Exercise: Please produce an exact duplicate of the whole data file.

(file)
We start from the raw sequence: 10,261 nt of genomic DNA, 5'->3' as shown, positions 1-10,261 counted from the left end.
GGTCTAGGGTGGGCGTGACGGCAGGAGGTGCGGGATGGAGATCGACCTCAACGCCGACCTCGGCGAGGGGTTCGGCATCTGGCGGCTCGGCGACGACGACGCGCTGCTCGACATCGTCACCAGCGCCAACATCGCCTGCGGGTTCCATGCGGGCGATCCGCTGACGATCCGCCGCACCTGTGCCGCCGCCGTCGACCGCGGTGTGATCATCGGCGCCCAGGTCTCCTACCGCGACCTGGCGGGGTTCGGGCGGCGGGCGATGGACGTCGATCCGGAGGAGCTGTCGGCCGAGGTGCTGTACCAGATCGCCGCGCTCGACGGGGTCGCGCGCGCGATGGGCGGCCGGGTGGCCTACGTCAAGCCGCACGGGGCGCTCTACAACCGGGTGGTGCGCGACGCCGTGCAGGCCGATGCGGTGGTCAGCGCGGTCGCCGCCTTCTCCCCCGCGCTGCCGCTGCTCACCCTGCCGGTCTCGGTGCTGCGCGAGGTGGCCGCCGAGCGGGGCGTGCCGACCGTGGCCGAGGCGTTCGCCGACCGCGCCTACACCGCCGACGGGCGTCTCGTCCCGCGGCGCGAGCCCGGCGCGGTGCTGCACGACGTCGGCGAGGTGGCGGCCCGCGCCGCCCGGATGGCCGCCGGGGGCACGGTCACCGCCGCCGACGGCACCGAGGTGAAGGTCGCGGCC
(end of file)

We start from the raw sequence: 10,261 nt of genomic DNA, 5'->3' as shown, positions 1-10,261 counted from the left end.
GGTCTAGGGTGGGCGTGACGGCAGGAGGTGCGGGATGGAGATCGACCTCAACGCCGACCTCGGCGAGGGGTTCGGCATCTGGCGGCTCGGCGACGACGACGCGCTGCTCGACATCGTCACCAGCGCCAACATCGCCTGCGGGTTCCATGCGGGCGATCCGCTGACGATCCGCCGCACCTGTGCCGCCGCCGTCGACCGCGGTGTGATCATCGGCGCCCAGGTCTCCTACCGCGACCTGGCGGGGTTCGGGCGGCGGGCGATGGACGTCGATCCGGAGGAGCTGTCGGCCGAGGTGCTGTACCAGATCGCCGCGCTCGACGGGGTCGCGCGCGCGATGGGCGGCCGGGTGGCCTACGTCAAGCCGCACGGGGCGCTCTACAACCGGGTGGTGCGCGACGCCGTGCAGGCCGATGCGGTGGTCAGCGCGGTCGCCGCCTTCTCCCCCGCGCTGCCGCTGCTCACCCTGCCGGTCTCGGTGCTGCGCGAGGTGGCCGCCGAGCGGGGCGTGCCGACCGTGGCCGAGGCGTTCGCCGACCGCGCCTACACCGCCGACGGGCGTCTCGTCCCGCGGCGCGAGCCCGGCGCGGTGCTGCACGACGTCGGCGAGGTGGCGGCCCGCGCCGCCCGGATGGCCGCCGGGGGCACGGTCACCGCCGCCGACGGCACCGAGGTGAAGGTCGCGGCC